Dare I say it? But I really do think that the river needs a drop of rain. The bright conditions and low levels are making the fishing a bit of a struggle, well the barbel fishing that is. Not to worry, it just means trying a bit harder and maybe thinking outside the box.
I've just got back from the river and yes, it was difficult. But I walked a section I rarely fish and found a couple of small barbel 'flashing' in some
shallow water near my bank. I tried all sorts to get them feeding and they picked a few of my samples off but, as I'd only a limited bait choice with me, it didn't stimulate them into getting their heads down. I should have prepared some hemp and maybe gone to t
own and bought some maggots. That's the trouble with off the cuff sessions, I decide I fancy a fish, jump in the car and twenty minutes later I'm there. All well and dandy but it does limit the amount of preparation that, at times, can make all the difference to your results.
Canoes started appearing, the great Hay On Wye to Bredwardine water fight! So I gave up but had to stop on my way out of the field to repaint a couple of signs. I had a look at the river near one of them and saw some bow waves in the shallows. I took a closer look and saw some chub heading for the far side. I had a bit of a look around and found some more under an overhanging tree in a slightly deeper run. I was wearing shorts and sandals so a bit of paddling was called for. I threaded the rod again and tied a size 10 direct to the line before heading for a bar in mid river where I could cast back into the bankside run. I got distracted for a while, turning stones looking for bullheads and loach, like you do. Then I had a few minutes running a pellet through on a rig weighted with modeling clay and I had a modest chub. It saved a blank and was an enjoyable paddle.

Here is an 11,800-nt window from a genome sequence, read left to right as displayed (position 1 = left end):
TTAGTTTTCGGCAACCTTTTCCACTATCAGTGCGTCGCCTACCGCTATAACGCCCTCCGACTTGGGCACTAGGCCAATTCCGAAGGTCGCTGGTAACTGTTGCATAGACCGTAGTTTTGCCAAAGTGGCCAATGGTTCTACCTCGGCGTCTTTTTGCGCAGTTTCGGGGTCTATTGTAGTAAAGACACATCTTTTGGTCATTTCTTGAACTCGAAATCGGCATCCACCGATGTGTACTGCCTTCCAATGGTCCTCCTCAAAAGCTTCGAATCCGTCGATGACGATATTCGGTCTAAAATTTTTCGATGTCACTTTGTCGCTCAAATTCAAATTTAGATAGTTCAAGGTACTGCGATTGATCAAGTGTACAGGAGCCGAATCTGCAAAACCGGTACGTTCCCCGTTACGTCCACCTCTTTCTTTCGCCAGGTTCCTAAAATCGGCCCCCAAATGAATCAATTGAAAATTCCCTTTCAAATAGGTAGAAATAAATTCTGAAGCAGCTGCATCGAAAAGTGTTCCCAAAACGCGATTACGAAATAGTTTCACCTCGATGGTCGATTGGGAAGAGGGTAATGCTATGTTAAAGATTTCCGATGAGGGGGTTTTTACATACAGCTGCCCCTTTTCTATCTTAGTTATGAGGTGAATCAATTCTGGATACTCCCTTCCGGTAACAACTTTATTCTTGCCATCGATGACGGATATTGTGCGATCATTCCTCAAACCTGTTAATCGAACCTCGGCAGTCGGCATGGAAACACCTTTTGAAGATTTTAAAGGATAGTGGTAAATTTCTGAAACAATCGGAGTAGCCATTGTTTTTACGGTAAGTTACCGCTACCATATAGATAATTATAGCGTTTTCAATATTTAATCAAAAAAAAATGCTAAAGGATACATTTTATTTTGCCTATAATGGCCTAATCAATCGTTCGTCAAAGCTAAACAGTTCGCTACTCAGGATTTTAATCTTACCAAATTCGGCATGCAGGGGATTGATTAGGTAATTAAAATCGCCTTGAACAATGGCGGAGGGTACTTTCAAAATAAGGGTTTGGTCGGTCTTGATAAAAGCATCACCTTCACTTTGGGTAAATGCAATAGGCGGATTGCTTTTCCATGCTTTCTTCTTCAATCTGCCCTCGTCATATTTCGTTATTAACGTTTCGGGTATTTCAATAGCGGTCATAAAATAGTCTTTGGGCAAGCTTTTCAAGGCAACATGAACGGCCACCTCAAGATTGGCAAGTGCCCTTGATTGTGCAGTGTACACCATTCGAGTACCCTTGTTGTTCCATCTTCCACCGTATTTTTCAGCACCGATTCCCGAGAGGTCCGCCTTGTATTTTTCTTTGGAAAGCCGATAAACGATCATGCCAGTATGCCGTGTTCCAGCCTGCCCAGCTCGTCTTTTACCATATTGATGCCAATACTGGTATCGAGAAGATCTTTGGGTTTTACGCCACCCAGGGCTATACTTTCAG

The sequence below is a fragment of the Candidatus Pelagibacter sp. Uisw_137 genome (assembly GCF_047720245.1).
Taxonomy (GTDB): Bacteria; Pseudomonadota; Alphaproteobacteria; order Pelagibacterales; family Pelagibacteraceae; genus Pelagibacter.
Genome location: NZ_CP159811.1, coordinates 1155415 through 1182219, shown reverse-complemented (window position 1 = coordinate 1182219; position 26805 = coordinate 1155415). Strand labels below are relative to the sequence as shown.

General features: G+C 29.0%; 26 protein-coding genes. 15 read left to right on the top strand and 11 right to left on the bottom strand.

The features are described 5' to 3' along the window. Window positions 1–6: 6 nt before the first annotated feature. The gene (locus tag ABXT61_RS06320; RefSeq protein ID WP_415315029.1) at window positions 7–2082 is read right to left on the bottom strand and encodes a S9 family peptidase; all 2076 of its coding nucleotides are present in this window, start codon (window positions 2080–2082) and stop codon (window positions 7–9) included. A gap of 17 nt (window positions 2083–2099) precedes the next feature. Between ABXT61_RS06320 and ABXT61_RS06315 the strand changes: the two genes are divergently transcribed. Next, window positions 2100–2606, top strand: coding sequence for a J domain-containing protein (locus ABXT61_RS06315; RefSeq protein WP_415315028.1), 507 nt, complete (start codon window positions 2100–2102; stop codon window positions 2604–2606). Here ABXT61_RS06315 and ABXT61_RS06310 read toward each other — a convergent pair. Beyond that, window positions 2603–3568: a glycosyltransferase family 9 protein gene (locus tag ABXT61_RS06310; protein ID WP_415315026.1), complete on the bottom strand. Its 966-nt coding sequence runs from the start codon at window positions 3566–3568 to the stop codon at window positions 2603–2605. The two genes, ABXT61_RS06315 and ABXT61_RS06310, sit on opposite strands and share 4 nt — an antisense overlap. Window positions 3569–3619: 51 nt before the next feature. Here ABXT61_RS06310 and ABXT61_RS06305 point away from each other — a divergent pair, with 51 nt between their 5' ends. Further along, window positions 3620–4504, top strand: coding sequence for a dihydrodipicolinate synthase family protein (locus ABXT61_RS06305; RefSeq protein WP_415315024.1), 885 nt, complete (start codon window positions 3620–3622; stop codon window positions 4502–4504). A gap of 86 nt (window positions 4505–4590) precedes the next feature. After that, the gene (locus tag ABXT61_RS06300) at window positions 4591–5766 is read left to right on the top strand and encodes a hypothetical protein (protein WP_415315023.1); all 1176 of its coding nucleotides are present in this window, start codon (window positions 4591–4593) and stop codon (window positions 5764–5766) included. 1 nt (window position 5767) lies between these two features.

A couple of days ago I sat behind Neil as he demonstrated his affinity with his cane rod. Despite the back pains, I was blissfully content as I sat on a rock with a beautiful stretch of fast water passing me, peregrine falcons overhead and watching my son demonstrate a great degree of skill in using a stick and pin. The fish were proving a little harder to tempt than when I last fished this spot but he had a good chub before passing the rod to me. After a bird's nest or two I got the hang of his reel and the bait landed on the money. My chub was probably four pounds and felt brilliant on the new rod.
A lovely session that was enhanced by the appearance of a tiny grass snake that tried to crawl up Neil's leg. Some days are just that little bit special and this was a short but memorable session that will stay with me for a long, long time.